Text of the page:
ACLU and Allies Receive Responses on Walgreens-Providence Collaboration

Monday, February 29, 2016

On December 14, the ACLU of Washington along with 18 other public interest organizations that advocate for patients’ rights and comprehensive health care access sent a letter to Walgreens requesting information about its strategic collaboration for the opening of up to 25 clinics in Washington and Oregon with Providence Health & Services, a Catholic health care provider. Walgreens is the nation’s largest drug store chain.

The organizations sought to learn whether religious doctrine will limit access to important medical services, information, and referrals at the clinics, and will limit Walgreens pharmacies’ ability to fill prescriptions.

In response, Walgreens provided assurances that its pharmacies which house these clinics will not be limited by religious doctrine and will be able to fill prescriptions in the same manner as other Walgreens pharmacies across the country. This is welcome news, as Walgreens is ensuring that its pharmacy customers will continue to have access to a full range of prescriptions, including prescriptions for birth control and aid-in-dying medication.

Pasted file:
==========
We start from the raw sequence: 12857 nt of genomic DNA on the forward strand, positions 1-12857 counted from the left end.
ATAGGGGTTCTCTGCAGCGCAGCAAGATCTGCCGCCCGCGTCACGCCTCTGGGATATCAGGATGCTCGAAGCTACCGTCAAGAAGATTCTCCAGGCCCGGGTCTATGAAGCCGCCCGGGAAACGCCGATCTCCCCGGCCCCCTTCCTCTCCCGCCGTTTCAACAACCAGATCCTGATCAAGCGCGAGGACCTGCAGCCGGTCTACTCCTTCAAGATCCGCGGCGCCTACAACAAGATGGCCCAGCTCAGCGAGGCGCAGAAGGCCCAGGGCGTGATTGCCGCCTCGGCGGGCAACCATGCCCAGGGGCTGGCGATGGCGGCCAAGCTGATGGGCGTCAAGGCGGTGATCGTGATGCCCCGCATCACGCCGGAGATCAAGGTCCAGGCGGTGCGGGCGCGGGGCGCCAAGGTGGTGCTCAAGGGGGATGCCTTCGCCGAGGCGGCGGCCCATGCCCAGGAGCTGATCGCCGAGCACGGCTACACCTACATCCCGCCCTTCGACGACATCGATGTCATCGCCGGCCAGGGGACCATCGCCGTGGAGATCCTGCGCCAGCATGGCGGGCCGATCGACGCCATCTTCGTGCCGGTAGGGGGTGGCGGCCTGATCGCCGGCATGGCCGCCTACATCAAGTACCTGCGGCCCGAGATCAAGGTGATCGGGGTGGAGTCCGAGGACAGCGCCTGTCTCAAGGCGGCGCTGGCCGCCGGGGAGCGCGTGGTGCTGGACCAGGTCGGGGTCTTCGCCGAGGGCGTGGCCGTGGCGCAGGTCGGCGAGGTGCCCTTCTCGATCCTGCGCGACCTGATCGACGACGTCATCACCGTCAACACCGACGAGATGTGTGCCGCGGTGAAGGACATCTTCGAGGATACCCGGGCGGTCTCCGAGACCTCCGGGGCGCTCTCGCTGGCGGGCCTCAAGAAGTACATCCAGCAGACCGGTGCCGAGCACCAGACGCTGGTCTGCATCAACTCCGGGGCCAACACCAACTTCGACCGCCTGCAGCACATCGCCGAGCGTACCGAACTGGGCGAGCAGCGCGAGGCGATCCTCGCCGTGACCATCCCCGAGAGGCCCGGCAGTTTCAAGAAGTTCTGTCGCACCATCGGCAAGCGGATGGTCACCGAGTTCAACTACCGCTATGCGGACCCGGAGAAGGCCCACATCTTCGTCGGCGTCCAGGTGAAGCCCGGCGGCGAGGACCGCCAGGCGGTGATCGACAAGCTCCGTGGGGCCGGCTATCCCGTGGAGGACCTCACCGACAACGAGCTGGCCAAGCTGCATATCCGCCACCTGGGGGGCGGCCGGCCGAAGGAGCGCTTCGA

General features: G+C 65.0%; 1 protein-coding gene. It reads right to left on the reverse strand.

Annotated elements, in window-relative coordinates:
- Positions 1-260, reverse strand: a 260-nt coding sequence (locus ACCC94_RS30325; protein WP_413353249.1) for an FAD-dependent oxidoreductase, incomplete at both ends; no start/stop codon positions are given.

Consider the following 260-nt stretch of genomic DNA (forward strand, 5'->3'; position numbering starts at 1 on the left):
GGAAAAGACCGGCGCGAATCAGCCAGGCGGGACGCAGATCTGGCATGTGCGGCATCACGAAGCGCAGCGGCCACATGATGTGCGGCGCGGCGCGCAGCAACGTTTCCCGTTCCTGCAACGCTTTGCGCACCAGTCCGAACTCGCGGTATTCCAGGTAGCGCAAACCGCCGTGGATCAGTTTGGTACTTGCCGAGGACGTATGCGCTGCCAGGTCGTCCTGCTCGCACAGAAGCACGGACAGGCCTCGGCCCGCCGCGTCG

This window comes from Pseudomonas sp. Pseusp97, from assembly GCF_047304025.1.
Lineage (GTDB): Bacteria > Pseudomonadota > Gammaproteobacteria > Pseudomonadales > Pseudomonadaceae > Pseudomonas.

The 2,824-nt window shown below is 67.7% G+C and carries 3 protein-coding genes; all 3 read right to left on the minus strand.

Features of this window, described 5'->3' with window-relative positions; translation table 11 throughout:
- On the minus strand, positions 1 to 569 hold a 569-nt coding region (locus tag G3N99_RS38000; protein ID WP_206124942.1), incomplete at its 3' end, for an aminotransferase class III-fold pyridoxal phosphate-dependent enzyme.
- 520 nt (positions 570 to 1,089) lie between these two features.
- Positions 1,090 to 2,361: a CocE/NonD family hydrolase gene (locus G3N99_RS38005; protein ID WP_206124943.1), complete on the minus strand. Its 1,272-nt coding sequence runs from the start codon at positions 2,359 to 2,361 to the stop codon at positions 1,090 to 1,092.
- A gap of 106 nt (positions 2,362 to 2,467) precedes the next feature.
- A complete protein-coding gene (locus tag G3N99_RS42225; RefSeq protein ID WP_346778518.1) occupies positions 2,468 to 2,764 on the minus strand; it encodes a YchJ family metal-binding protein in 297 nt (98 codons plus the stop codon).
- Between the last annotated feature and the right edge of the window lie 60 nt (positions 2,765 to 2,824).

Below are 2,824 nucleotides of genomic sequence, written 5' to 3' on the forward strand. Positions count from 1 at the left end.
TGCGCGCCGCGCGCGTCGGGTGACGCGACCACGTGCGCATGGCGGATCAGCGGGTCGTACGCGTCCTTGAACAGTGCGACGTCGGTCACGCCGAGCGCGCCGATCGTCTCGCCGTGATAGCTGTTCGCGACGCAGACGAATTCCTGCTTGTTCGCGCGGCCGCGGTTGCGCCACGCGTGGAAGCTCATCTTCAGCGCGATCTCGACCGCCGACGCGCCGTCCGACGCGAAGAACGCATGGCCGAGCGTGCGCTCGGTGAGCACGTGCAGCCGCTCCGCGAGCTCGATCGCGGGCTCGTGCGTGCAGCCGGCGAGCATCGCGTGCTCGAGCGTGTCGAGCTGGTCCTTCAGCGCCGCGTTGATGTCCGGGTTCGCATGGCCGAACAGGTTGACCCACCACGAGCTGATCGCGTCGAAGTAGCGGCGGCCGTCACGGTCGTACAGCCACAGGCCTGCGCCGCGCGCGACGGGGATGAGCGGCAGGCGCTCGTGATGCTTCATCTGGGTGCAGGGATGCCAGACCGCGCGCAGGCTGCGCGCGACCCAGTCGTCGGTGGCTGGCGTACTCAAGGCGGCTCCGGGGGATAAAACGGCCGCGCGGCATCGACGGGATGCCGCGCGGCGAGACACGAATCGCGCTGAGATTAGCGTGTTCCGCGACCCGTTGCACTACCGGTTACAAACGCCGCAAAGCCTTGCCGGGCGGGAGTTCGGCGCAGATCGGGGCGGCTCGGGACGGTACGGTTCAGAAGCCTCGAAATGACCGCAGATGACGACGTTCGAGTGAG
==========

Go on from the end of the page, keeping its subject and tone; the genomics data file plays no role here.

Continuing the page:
The clinics themselves will be owned and operated by Providence. Providence is a Catholic health care system that is required to follow the Ethical and Religious Directives (ERDs) promulgated by the United States Conference of Catholic Bishops. These directives forbid or severely restrict critical reproductive and end-of-life health care services at Catholic health facilities. Some religious health systems also restrict the information and referrals that their health providers are allowed to give to patients.

However, Providence has advised that the type of services and care patients will receive at the clinics will not differ from the services and care patients receive at a secular clinic. Further, Providence has advised that no organizational policy will limit a provider’s ability to talk about the health care services available in the community. This is, again, welcome news. The ACLU and allies will be looking to see how these clinics and pharmacies operate in practice. An initial six clinics are set to open today.